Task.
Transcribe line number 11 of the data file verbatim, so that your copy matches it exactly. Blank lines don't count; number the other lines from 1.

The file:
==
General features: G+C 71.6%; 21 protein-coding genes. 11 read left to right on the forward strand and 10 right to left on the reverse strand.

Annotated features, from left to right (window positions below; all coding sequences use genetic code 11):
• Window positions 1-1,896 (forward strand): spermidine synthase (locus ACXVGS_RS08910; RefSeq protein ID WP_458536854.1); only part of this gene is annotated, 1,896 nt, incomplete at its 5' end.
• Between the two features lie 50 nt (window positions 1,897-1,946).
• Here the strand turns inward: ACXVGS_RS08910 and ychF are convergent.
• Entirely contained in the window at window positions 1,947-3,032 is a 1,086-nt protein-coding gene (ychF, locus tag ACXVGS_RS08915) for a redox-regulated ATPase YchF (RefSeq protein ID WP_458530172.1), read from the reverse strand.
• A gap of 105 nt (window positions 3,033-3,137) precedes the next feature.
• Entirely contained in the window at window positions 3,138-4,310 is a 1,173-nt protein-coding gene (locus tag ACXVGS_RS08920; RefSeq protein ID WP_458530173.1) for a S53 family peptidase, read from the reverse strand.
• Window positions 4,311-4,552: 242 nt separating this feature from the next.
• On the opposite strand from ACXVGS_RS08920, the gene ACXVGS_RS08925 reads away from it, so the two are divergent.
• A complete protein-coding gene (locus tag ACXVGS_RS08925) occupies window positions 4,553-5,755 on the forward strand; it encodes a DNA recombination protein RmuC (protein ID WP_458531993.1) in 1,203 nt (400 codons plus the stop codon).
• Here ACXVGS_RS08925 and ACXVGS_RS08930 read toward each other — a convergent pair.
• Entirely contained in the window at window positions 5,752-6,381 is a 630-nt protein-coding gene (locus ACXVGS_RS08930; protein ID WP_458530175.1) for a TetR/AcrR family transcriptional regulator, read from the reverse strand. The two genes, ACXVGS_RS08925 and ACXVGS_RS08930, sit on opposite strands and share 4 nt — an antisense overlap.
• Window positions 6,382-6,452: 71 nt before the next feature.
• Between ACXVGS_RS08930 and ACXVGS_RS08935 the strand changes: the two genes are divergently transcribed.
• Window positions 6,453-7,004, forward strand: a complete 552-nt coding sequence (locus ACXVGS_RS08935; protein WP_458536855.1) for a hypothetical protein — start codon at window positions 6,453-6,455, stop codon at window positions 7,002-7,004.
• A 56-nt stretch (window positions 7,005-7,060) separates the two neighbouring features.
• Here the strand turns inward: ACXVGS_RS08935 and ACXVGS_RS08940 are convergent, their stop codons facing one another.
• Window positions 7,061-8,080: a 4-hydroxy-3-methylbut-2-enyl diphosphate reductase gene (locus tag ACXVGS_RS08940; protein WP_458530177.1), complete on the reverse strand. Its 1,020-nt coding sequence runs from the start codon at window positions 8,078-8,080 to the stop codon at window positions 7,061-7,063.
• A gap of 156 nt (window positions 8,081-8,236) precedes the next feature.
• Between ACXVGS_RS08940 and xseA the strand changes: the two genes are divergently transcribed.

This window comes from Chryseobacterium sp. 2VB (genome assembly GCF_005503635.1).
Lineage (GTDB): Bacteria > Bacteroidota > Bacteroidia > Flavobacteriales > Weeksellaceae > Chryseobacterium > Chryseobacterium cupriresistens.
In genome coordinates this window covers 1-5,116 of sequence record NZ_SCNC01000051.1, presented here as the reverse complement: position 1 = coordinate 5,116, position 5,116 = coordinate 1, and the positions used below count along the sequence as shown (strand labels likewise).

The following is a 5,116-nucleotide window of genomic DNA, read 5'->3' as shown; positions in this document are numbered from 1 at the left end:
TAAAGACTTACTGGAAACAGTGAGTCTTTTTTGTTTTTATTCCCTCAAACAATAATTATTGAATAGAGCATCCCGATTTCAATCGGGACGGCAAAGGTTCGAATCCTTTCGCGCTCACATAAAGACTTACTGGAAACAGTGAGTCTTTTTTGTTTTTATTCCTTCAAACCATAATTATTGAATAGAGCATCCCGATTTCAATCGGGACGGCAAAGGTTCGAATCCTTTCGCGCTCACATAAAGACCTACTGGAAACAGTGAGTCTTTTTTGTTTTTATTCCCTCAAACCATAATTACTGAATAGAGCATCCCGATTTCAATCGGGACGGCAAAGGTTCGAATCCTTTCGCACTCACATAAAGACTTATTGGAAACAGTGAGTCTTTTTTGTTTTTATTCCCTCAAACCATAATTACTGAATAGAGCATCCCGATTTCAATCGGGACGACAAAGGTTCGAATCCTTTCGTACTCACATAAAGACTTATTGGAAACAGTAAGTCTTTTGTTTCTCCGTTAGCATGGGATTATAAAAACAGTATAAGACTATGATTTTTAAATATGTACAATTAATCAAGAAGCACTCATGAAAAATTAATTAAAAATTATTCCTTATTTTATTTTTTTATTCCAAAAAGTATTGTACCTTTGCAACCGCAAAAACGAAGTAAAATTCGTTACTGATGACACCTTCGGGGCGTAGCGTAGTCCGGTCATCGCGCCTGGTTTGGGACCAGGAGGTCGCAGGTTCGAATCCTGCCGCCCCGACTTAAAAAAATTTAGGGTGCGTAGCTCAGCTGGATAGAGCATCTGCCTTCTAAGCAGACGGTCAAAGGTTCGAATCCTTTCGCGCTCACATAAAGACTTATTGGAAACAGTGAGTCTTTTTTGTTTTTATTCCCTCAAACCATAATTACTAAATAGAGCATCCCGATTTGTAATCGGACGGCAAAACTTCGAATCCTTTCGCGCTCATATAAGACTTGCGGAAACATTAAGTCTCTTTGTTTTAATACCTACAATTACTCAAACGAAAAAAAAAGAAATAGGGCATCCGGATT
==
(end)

• A complete protein-coding gene (locus tag ACXVGS_RS08925) occupies window positions 4,553-5,755 on the forward strand; it encodes a DNA recombination protein RmuC (protein ID WP_458531993.1) in 1,203 nt (400 codons plus the stop codon).